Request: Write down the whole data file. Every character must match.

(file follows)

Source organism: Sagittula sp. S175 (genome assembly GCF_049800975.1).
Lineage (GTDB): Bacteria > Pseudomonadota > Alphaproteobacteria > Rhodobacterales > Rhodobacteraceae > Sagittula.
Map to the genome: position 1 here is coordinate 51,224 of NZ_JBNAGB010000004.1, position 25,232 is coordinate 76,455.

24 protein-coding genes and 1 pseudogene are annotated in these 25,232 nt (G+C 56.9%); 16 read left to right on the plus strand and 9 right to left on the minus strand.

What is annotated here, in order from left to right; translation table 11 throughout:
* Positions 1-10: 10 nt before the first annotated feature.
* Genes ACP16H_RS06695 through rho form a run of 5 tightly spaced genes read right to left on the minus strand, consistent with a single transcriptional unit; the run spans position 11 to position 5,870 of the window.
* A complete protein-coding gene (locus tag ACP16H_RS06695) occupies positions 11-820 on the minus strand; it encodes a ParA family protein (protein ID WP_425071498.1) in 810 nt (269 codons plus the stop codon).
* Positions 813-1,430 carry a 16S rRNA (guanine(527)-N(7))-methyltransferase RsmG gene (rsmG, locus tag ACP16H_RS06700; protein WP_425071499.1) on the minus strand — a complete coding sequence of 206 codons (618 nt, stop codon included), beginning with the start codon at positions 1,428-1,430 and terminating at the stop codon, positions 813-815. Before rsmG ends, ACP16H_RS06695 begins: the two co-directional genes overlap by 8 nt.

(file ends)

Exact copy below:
Source organism: Sagittula sp. S175 (genome assembly GCF_049800975.1).
Lineage (GTDB): Bacteria > Pseudomonadota > Alphaproteobacteria > Rhodobacterales > Rhodobacteraceae > Sagittula.
Map to the genome: position 1 here is coordinate 51,224 of NZ_JBNAGB010000004.1, position 25,232 is coordinate 76,455.

24 protein-coding genes and 1 pseudogene are annotated in these 25,232 nt (G+C 56.9%); 16 read left to right on the plus strand and 9 right to left on the minus strand.

What is annotated here, in order from left to right; translation table 11 throughout:
* Positions 1-10: 10 nt before the first annotated feature.
* Genes ACP16H_RS06695 through rho form a run of 5 tightly spaced genes read right to left on the minus strand, consistent with a single transcriptional unit; the run spans position 11 to position 5,870 of the window.
* A complete protein-coding gene (locus tag ACP16H_RS06695) occupies positions 11-820 on the minus strand; it encodes a ParA family protein (protein ID WP_425071498.1) in 810 nt (269 codons plus the stop codon).
* Positions 813-1,430 carry a 16S rRNA (guanine(527)-N(7))-methyltransferase RsmG gene (rsmG, locus tag ACP16H_RS06700; protein WP_425071499.1) on the minus strand — a complete coding sequence of 206 codons (618 nt, stop codon included), beginning with the start codon at positions 1,428-1,430 and terminating at the stop codon, positions 813-815. Before rsmG ends, ACP16H_RS06695 begins: the two co-directional genes overlap by 8 nt.